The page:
7pm on a Sunday night in lockdown. You’d think I’d have gotten away with having a nice quiet day. Do a bit of tax. Have a walk in the park. I probably would have written wryly about the sheer number of people in the park today. It was like being on the tube in rush hour, I would have said, and carried on in that vein for a bit. Maybe observed something pretty about the world. Ended with some trite bon mot…
I was lying on my back, reading. The phone rang. I could’ve said “no”, but it’s against my rules.
My friend was standing on the street in Camden by two sofas that had been rejected from a large property there. The owners couldn’t get them up the stairs. “Please take these,” said the sign.
“Can you help me move them?”
They didn’t fit into a big house in Camden. That should have been a warning. My friend lives on the twelfth floor.
One zipvan and by ten to eight I’m loading them in to the back of it. This part is familiar to me at least. A short hop and they’re on the pavement in front of her block.
One of them fits in the lift.
The other one…
Last Christmas I badly hurt my back getting an oven down four flights with my nephew. I’m not making the same mistake again. But at 8.30pm I was looking at a sofa that was too big to go in a lift, and twelve long flights of stairs up. There was another guy with me. We both just got on with it. I had to get the van back as it was on the clock.
Up we go. Every two flights we definitely have to stop to get our breath back. And we aren’t that unfit. It’s arduous work. It’s really not what I expected after my lovely lazy Sunday. “I’ve got no strength left,” he says at floor eight. At ten we drop it. Not too badly thankfully. But our fingers are as worn as our backs. It’s clear now why the big lads from Team Know-How will do anything in their power to avoid having to do the job they’ve been paid for. By the time we get to twelve floors up we are absolutely knackered.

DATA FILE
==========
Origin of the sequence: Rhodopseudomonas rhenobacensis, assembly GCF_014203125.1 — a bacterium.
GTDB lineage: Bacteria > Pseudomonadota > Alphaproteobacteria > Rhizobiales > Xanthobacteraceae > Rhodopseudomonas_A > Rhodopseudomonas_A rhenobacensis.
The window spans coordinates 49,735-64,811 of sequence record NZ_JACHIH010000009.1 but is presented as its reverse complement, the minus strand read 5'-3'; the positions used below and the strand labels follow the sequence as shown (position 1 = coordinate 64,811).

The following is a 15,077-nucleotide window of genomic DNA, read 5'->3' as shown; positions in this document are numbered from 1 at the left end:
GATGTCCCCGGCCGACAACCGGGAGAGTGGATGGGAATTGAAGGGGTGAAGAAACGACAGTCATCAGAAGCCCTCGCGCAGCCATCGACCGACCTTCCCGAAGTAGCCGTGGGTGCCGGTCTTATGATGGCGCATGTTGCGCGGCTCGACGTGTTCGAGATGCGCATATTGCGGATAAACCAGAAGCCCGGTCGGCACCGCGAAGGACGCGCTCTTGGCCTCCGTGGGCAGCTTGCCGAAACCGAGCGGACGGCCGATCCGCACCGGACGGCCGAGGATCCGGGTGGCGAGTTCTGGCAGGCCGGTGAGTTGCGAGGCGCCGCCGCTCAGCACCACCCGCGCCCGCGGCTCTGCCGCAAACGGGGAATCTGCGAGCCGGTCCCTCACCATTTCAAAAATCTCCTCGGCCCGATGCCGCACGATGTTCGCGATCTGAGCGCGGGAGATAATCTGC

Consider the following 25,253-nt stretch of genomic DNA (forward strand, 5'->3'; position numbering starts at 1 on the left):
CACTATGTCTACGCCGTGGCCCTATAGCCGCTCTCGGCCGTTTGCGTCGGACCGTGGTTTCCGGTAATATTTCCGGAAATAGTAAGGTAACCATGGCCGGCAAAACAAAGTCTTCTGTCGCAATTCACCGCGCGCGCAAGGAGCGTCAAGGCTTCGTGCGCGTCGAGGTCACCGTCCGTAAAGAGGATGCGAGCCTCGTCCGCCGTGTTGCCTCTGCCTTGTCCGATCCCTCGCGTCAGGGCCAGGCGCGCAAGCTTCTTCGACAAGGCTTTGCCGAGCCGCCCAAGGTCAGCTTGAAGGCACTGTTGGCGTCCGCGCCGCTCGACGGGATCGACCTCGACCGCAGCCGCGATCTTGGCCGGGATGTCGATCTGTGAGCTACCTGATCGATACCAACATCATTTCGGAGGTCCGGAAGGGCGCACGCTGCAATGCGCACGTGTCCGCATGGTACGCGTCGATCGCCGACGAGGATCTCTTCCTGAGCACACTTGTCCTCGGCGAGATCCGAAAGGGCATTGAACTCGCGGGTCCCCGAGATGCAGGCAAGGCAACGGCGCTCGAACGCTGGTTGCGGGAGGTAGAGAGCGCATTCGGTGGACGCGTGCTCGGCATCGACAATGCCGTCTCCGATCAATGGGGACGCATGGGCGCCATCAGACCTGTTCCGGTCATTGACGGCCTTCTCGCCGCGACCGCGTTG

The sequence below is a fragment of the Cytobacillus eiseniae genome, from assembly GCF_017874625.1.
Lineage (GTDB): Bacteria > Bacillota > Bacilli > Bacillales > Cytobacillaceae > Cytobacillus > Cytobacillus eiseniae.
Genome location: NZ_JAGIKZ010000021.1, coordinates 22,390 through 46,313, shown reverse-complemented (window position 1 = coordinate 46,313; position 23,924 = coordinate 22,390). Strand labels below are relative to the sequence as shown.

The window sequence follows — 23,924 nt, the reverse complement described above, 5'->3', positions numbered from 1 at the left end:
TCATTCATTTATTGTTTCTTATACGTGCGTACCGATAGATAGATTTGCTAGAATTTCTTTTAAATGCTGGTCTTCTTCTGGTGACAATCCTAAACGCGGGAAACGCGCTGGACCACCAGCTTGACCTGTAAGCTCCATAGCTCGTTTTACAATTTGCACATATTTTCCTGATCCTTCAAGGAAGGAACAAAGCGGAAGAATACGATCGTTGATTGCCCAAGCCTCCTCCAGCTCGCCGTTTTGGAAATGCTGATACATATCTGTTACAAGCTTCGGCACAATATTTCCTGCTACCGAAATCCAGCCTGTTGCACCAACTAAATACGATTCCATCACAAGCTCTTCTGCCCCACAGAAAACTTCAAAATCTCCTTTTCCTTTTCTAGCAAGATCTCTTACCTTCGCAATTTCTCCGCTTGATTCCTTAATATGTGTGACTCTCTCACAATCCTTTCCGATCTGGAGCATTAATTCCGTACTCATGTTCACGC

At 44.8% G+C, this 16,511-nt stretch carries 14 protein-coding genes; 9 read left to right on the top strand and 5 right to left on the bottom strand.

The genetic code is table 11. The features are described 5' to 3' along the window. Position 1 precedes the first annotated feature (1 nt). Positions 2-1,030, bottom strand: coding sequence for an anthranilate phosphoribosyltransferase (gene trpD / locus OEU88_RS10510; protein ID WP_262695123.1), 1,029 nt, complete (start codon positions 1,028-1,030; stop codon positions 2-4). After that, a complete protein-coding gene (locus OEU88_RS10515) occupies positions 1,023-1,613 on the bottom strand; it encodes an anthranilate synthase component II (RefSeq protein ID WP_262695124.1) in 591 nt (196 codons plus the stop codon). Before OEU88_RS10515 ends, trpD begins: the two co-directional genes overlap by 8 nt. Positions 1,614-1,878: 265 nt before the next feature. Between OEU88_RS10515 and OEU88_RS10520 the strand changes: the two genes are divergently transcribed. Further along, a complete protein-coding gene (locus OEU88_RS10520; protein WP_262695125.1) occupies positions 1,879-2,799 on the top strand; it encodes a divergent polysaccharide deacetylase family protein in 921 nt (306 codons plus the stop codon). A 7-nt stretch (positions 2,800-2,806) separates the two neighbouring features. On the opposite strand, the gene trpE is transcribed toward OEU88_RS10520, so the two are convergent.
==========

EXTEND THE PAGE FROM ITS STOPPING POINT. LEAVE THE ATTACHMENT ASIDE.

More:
And it didn’t fit onto the landing from the stairwell. We couldn’t get it into the flat. It was literally impossible.
So we stood there, at about 9.20pm, looking at this monster, wondering.
“Have you got a sledgehammer,” I venture. “We could just smash it and put it in the lift back down. There’s no way I’m carrying it down again.”
No sledgehammer. But a knife and a selection of saws.
It was nicely put together once. A good timber frame and tight suspension of the materials. We slowly backward engineer it until the back is loose.
The bit we destroyed will eventually be against the wall, we reasoned. With the back off it just got round. We got it into the flat, into the right place. By this time I’d extended the van three times and had to go and return it.
My friend now has an old sofa that needs to be taken apart and disposed of. She has a newer sofa that needs to be reconstructed and cleaned. I’ve told her I’ll come over and help again next week if I can. But it’s not easy, working in a mask. And it’s not essential work either so naughty naughty. I literally keep forgetting lockdown in the heat of the moment. It’s weird. Last lockdown I barely left the house. This one I’m transport Captain. At least the stairwell was less crowded than Battersea Park. It was like the Black Hole of Calcutta in there.
My body is wishing I’d just sat at home. I’m running a bath. Ow.